“How to Become a Millionaire Simply, Successfully, and on Your Own” By Karl Eggertsen

The path to financial independence is based on a number of proven principles that are quite simple and straightforward. They do not take alot of time or sacrifice. I have personally found that success using these principles is very achievable by most anyone with sufficient motivation and discipline. However, many people lack the basic awareness or knowledge about these principles to make use of them. This article discusses two of the most basic and important principles, or “great truths”, about investing. Please feel free to send it on to friends and family. I will be covering all the principles in a book I am presently writing that will become available in the near future.


It is believed by many people that you need a lot of money before you can start to invest successfully. This is a fallacy. Discount brokerages and low minimum cost investments available today enable an investor to start with very small amounts. The fact is, a new investor starting out with no more than $1000 can have a much better chance of achieving his or her financial goals—even becoming a millionaire-- than someone beginning with many times this amount. You might ask why this is possible. Bottom line: It is not how much money you make, it is what you do with it and when. What is most important is how early in life you begin investing and how you invest—not how much money you start with.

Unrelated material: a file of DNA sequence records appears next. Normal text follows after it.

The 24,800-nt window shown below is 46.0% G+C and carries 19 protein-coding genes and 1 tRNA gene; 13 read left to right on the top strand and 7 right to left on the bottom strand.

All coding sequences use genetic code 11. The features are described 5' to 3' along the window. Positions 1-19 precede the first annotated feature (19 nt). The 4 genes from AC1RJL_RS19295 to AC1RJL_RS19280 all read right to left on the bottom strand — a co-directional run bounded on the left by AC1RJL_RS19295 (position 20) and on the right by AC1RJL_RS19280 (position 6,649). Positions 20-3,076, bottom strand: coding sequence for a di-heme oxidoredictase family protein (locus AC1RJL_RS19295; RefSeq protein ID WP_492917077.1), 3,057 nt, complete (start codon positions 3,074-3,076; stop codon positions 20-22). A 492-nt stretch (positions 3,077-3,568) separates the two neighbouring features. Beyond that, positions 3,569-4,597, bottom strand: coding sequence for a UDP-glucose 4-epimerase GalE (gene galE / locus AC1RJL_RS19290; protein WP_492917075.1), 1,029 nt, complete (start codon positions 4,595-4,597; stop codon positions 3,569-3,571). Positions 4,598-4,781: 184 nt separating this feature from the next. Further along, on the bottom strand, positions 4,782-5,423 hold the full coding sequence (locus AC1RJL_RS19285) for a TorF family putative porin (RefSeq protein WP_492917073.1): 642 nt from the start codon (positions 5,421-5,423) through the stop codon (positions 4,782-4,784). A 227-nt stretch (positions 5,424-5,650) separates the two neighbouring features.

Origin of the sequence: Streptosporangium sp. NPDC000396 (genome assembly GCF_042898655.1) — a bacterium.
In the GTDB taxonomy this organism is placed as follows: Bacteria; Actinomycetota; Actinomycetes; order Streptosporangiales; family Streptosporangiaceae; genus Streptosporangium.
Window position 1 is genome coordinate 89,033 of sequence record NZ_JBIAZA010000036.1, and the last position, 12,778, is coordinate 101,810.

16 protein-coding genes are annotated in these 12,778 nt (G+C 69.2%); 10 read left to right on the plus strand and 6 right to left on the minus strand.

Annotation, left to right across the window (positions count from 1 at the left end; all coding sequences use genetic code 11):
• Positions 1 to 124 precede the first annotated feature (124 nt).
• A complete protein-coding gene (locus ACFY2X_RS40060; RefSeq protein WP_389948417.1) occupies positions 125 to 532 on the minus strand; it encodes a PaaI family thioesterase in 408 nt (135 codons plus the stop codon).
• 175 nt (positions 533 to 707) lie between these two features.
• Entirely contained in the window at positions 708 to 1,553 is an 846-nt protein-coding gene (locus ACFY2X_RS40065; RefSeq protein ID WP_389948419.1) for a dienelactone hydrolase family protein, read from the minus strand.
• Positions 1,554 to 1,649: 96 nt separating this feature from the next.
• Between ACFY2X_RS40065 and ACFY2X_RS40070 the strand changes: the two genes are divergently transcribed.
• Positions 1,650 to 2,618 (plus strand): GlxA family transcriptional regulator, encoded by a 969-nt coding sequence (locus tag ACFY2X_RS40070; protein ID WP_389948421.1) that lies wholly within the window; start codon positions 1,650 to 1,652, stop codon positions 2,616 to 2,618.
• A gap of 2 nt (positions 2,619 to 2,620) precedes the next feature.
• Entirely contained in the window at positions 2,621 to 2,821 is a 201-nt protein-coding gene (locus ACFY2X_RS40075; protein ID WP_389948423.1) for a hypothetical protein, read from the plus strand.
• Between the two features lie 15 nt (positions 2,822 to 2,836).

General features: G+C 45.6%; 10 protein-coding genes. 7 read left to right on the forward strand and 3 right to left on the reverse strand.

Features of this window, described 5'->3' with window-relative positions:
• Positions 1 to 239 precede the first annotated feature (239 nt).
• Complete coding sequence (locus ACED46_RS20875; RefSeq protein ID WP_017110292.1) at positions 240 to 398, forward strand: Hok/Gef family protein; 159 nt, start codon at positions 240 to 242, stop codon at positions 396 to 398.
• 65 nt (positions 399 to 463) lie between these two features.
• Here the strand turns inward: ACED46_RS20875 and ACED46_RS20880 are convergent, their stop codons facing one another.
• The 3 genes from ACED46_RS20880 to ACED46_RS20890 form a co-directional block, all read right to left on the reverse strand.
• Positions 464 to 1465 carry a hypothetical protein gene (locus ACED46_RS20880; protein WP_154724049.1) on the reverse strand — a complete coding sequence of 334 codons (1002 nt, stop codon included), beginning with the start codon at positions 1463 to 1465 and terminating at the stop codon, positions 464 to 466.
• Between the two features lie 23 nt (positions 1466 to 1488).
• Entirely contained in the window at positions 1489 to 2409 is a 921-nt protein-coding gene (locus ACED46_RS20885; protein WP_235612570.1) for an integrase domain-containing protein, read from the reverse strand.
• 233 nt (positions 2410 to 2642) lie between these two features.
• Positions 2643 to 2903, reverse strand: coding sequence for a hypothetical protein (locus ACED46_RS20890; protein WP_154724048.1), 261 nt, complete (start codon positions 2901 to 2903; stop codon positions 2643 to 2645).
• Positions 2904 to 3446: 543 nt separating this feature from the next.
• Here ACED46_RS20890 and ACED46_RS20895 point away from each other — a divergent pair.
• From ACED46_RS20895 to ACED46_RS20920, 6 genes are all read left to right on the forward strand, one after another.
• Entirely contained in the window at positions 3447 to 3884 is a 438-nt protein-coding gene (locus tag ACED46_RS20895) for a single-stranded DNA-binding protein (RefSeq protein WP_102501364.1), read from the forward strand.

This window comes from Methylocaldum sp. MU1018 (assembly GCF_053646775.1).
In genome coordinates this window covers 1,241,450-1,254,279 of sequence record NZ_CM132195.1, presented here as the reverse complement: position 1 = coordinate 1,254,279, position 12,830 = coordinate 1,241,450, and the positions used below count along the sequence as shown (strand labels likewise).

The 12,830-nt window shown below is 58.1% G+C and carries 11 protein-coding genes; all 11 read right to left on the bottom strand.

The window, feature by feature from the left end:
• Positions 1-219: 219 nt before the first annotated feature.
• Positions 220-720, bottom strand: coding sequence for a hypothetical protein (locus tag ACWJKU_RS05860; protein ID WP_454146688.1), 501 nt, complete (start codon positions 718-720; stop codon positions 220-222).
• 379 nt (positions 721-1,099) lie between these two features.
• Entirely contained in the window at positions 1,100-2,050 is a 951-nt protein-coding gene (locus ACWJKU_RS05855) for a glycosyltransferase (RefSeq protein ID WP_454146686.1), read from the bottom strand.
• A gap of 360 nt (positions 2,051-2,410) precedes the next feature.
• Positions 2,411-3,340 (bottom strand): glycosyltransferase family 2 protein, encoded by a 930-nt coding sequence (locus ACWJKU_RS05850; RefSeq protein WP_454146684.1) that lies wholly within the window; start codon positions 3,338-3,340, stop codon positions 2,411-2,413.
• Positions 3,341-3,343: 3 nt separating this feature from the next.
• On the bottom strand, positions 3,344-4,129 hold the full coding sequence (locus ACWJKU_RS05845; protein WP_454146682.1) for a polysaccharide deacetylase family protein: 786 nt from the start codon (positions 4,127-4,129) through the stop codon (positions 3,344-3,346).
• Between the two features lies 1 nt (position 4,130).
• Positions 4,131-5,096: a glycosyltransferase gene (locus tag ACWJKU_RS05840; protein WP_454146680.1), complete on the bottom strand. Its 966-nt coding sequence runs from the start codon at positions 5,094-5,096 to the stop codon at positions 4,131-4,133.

Table 1 illustrates how a beginning investor starting early with small amounts of money can surpass an investor with much more money who starts planning and investing much later. George, age 25, invests $1,000 initially at a 10% growth rate for 40 years to age 65 and retirement. Bob, age 55, invests $100,000 initially at 10% growth rate for 10 years for his planned retirement at age 65.Results are shown for both investors using two cases: (1) assuming $100 added every month, and (2) $300 added every month. This example demonstrates the miraculous power of compounded growth over longer periods. Despite Bob’s tripling his monthly contribution to $300, there is not near the change in the ending value at 10 years as there is for George who nearly triples his ending value at 40 years! The reality is Bob would need to contribute over $8,000 per month for 10 years to achieve what George did with only $300 per month by starting much earlier!

Table 1. The Importance of Time